Article

Maintenance of normoglycemia during cardiac surgery

Department of Anesthesia, McGill University, Royal Victoria Hospital, Room S5.05, 687 Pine Avenue West, Montreal, Quebec, Canada H3A 1A1.
Anesthesia & Analgesia (Impact Factor: 3.42). 09/2004; 99(2):319-24, table of contents. DOI: 10.1213/01.ANE.0000121769.62638.EB
Source: PubMed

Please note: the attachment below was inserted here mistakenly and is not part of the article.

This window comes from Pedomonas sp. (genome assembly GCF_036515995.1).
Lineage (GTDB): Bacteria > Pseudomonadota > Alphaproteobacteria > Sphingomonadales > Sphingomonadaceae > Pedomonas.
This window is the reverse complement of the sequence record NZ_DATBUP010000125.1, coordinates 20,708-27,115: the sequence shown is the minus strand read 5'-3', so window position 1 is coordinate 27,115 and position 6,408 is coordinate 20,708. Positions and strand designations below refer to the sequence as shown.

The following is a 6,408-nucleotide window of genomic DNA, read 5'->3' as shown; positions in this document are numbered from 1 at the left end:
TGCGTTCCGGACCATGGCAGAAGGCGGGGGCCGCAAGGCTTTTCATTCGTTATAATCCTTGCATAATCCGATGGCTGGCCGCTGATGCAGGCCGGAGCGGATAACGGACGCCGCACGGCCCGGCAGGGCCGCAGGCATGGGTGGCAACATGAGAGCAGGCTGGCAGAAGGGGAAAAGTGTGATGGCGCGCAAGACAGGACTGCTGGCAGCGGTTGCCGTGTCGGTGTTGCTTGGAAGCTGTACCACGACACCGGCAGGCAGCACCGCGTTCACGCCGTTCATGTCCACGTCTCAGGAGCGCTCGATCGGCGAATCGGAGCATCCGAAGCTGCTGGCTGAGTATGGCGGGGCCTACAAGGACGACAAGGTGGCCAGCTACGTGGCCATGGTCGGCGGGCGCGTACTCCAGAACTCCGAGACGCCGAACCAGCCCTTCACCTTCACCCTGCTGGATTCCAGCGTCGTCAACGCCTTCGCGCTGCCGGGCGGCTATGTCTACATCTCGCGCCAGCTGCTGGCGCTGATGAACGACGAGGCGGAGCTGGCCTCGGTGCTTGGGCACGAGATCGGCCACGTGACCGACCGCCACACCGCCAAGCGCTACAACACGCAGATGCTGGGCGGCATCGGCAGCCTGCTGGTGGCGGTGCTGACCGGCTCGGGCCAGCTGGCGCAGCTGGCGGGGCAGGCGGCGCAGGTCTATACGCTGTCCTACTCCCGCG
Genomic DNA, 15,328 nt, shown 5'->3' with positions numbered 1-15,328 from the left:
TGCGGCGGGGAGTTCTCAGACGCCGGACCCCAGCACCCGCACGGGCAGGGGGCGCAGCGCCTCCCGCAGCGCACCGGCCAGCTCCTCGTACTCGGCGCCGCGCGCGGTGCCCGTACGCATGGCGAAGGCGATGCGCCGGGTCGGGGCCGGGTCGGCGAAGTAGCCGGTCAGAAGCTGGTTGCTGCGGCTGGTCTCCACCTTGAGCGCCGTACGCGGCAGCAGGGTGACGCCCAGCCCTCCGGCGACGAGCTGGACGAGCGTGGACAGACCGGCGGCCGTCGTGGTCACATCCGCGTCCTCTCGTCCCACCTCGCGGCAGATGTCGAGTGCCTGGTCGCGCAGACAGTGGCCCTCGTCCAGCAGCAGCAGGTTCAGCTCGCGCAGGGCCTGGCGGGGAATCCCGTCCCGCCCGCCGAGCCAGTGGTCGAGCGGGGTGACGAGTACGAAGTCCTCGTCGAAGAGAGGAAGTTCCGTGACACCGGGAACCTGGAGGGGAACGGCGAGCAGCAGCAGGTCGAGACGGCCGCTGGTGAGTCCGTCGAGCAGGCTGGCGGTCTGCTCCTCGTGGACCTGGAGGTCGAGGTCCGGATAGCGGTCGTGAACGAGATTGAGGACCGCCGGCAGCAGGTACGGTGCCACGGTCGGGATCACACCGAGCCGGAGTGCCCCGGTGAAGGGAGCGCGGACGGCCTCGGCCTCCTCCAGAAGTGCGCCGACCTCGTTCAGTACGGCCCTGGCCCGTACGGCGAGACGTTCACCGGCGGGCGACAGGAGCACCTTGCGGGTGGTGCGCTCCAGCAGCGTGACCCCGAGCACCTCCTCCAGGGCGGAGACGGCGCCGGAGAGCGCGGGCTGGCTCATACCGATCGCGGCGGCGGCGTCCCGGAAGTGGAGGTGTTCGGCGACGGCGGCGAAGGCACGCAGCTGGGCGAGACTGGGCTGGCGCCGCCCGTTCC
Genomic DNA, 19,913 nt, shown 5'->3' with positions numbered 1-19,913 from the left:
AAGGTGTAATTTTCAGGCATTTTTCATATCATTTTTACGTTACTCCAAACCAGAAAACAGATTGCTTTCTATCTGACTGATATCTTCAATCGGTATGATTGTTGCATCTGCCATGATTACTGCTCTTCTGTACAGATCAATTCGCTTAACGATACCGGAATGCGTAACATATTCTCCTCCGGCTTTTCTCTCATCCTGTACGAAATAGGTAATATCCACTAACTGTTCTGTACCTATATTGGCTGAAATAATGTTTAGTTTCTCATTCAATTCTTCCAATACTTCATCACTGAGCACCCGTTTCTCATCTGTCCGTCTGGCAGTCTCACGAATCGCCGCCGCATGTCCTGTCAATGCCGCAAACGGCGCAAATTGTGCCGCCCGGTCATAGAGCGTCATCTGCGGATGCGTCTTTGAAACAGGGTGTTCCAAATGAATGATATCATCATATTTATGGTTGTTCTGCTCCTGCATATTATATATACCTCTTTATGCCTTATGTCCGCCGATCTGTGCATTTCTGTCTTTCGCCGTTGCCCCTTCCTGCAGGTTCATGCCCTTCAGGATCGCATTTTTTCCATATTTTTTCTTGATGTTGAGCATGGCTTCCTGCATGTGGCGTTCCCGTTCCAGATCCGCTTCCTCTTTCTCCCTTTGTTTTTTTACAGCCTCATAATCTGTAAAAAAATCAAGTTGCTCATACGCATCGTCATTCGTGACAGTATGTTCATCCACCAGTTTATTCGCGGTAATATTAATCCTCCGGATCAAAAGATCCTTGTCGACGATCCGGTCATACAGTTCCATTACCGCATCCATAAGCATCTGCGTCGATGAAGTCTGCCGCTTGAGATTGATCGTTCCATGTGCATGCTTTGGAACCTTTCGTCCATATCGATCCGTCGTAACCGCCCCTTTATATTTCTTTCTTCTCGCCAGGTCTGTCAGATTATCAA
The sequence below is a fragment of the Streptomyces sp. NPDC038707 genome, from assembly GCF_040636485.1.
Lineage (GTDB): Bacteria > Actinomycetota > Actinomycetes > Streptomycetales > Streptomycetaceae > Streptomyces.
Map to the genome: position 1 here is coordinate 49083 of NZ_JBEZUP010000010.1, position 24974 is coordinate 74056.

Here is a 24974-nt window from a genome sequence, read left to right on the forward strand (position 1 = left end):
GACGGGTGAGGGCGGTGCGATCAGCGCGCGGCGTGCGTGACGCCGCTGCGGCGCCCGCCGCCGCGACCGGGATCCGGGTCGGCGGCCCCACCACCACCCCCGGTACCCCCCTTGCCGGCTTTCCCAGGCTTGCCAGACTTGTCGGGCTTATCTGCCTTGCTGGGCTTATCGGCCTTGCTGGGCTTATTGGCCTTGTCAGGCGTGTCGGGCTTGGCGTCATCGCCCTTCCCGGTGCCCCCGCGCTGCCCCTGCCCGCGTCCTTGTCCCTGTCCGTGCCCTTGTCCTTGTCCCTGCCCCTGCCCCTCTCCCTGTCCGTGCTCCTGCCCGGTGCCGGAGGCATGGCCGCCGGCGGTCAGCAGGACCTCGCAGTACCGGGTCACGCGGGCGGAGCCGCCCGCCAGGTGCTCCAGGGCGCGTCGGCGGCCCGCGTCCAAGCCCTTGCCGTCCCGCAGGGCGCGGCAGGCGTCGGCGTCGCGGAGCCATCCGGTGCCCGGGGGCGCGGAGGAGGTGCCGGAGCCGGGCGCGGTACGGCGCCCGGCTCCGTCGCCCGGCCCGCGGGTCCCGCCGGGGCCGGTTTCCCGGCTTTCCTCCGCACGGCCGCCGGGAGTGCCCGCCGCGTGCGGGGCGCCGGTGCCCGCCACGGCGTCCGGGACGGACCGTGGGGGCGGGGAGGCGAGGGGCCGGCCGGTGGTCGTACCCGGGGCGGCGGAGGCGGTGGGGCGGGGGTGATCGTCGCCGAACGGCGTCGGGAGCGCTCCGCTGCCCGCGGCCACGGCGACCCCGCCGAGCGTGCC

ABSTRACT We used the hyperinsulinemic normoglycemic clamp technique, i.e., infusion of insulin at a constant rate combined with dextrose titrated to clamp blood glucose at a specific level, to preserve normoglycemia during elective cardiac surgery. Ten nondiabetic and seven diabetic patients entered the clamp protocols. Perioperative glucose control was also assessed in 19 nondiabetic and 11 diabetic patients (control group) receiving a conventional insulin infusion sliding scale. In patients of the clamp group, a priming bolus of insulin (2 U) was started before the induction of anesthesia followed by infusions of insulin at 5 mU. kg(-1). min(-1) and of variable amounts of dextrose. Arterial blood glucose was measured every 5 min in the clamp group and every 20 min in the control group. Control of normoglycemia was defined as > or =95% of the glucose levels within 4.0-6.0 mmol/L. Glucose concentration was recorded before surgery, 15 min before cardiopulmonary bypass (CPB), during early and late CPB, and at sternal closure. Patients of the control group became progressively hyperglycemic during surgery (late CPB; nondiabetics, 9.0 +/- 3.2 mmol/L; diabetics, 10.1 +/- 3.6 mmol/L), whereas normoglycemia was achieved in the study group (late CPB; nondiabetics, 5.5 +/- 0.7 mmol/L; diabetics, 4.9 +/- 0.6 mmol/L; P < 0.05 versus control group). In conclusion, it seems that normal blood glucose concentration during open heart surgery can be reliably maintained in nondiabetic and diabetic patients by using the hyperinsulinemic normoglycemic clamp technique.

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